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Old 2017-07-24, 12:24   #1
paul0
 
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Default Inverse of Smoothness Probability

The probability that a random number below X is B-smooth is given by u-u, where u=ln(X)/ln(B). However, I would like the do the inverse, that is, given the smoothness probability and B, how do I solve for X?

I have a solution via Newton method. Is there a closed form?
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Old 2017-07-24, 19:53   #2
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Quote:
Originally Posted by paul0 View Post
The estimate of the probability that a random number below X is B-smooth is given by u-u, where u=ln(X)/ln(B).
No need for Newton method, because it will immediately exceed the precision of the estimate that you started with. There are better estimates (and then see Dickman's and/or Buchstab's).
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Old 2017-07-25, 09:10   #3
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Originally Posted by Batalov View Post
No need for Newton method, because it will immediately exceed the precision of the estimate that you started with. There are better estimates (and then see Dickman's and/or Buchstab's).
I think you misunderstood. Instead of solving the probability of smoothness, I want to solve for X given B and the probability.
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Old 2017-07-25, 10:07   #4
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Quote:
Originally Posted by paul0 View Post
I think you misunderstood. Instead of solving the probability of smoothness, I want to solve for X given B and the probability.
He's saying that going in reverse on that equation (p = some_function_of(X, B), as you're trying to do, isn't very useful because it's not an equation -- only an approximation, and not a very good one. Better to write p ~ some_function_of(X, B), and then note that the "~" is vague enough that undoing "some_function_of" isn't worth the effort.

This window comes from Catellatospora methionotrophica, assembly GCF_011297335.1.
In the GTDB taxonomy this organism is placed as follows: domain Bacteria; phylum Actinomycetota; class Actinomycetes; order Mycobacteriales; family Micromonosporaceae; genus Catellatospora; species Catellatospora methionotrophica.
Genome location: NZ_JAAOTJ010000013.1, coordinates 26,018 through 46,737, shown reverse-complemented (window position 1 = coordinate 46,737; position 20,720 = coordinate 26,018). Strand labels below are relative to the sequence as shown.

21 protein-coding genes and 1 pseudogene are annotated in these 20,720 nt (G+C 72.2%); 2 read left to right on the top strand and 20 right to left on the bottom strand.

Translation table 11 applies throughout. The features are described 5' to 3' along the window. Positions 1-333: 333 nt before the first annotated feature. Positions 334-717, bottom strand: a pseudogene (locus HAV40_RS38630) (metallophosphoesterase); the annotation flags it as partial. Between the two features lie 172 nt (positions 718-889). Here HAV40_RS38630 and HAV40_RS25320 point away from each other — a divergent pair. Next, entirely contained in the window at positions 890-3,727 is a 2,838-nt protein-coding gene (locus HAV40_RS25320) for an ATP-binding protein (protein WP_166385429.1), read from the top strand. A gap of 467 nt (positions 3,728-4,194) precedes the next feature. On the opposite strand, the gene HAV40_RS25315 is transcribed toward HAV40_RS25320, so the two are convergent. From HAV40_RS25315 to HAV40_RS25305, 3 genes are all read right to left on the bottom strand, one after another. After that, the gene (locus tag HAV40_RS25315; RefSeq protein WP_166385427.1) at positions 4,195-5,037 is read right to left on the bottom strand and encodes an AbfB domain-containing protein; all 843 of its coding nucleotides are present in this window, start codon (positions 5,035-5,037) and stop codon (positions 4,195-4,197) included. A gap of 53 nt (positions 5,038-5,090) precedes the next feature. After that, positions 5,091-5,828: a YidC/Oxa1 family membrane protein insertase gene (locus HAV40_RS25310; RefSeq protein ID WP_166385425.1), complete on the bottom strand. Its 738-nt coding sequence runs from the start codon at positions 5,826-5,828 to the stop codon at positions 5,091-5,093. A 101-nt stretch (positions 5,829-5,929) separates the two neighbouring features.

The links he provides are sources for p ≈ some_better_function_of(X, B). Find those better functions before trying to invert them.
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Old 2017-07-25, 10:21   #5
paul0
 
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Originally Posted by Dubslow View Post
He's saying that going in reverse on that equation (p = some_function_of(X, B), as you're trying to do, isn't very useful because it's not an equation -- only an approximation, and not a very good one. Better to write p ~ some_function_of(X, B), and then note that the "~" is vague enough that undoing "some_function_of" isn't worth the effort.

The links he provides are sources for p ≈ some_better_function_of(X, B). Find those better functions before trying to invert them.
I stand corrected. Thanks for clarifying :)
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Old 2017-07-25, 16:33   #6
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Incidentally, I have just heard from much more knowledgeable people, and I will simply quote:

Quote:
Originally Posted by Robert
Note that the question (u-u) can be answered using the Lambert W function. But, of course, one still must compute the answer numerically via series/Pade approximant, etc.
Note that the W function is not real-analytic.

Bob
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Old 2017-07-25, 16:41   #7
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And for the Inverse of Smoothness Probability question, you want a reasonable numerical estimate the inverse of Dickman function.
So you want to take Newton method on the inverse of Dickman ρ - because if you know the derivative of Dickman ρ by definition, then you know the derivative of the inverse of Dickman ρ.
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